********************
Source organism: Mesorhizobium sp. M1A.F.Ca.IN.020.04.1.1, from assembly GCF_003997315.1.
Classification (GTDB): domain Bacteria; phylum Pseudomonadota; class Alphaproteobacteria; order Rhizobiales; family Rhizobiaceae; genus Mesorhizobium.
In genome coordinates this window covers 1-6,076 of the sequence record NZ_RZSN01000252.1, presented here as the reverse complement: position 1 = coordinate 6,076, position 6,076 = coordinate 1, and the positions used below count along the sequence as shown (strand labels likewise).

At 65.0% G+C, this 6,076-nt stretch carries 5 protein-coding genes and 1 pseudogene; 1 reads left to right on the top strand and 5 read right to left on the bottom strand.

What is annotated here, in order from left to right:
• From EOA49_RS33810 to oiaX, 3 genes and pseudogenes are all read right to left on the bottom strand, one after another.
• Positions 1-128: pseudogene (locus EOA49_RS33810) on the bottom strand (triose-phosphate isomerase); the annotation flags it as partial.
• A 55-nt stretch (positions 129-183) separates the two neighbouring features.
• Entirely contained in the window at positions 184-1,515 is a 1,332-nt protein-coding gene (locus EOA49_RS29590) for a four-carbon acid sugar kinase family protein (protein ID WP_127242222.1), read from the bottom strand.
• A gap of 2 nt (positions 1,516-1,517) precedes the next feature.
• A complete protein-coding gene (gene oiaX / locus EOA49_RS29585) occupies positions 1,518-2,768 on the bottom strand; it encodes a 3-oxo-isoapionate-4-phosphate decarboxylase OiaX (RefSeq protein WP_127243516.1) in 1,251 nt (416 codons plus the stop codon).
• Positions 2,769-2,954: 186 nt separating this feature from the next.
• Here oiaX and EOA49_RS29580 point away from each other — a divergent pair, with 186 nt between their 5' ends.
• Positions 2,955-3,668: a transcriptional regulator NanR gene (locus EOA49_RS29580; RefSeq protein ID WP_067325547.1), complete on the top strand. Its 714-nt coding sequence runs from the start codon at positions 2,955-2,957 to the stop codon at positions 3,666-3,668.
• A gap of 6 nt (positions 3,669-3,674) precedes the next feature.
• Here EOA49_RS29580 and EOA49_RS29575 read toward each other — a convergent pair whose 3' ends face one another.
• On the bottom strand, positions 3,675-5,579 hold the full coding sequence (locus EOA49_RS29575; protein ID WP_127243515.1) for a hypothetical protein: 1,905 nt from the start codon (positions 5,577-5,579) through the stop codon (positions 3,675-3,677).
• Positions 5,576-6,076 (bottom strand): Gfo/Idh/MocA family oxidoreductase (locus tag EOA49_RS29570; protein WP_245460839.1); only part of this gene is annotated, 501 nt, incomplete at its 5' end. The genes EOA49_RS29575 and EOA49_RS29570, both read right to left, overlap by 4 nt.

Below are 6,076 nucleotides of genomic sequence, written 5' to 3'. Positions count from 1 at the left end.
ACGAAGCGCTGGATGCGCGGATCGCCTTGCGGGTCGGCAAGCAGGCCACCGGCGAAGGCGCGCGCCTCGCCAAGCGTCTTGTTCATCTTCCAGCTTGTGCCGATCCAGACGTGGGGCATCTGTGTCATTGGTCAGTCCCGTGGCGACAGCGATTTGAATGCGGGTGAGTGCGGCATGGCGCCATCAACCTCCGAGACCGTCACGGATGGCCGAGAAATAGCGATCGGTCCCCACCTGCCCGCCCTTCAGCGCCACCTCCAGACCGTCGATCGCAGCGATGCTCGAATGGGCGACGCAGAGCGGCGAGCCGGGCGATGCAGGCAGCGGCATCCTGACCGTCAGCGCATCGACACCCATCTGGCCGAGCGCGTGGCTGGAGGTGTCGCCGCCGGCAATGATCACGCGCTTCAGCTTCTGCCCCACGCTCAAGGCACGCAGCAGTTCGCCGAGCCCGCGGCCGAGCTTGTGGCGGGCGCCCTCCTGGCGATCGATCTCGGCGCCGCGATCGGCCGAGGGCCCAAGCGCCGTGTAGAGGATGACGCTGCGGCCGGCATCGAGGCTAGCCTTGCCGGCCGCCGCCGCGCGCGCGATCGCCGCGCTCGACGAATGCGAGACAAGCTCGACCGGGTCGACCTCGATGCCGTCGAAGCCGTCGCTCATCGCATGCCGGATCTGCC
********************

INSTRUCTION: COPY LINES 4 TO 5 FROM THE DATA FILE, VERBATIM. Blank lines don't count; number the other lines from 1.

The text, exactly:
At 65.0% G+C, this 6,076-nt stretch carries 5 protein-coding genes and 1 pseudogene; 1 reads left to right on the top strand and 5 read right to left on the bottom strand.

What is annotated here, in order from left to right: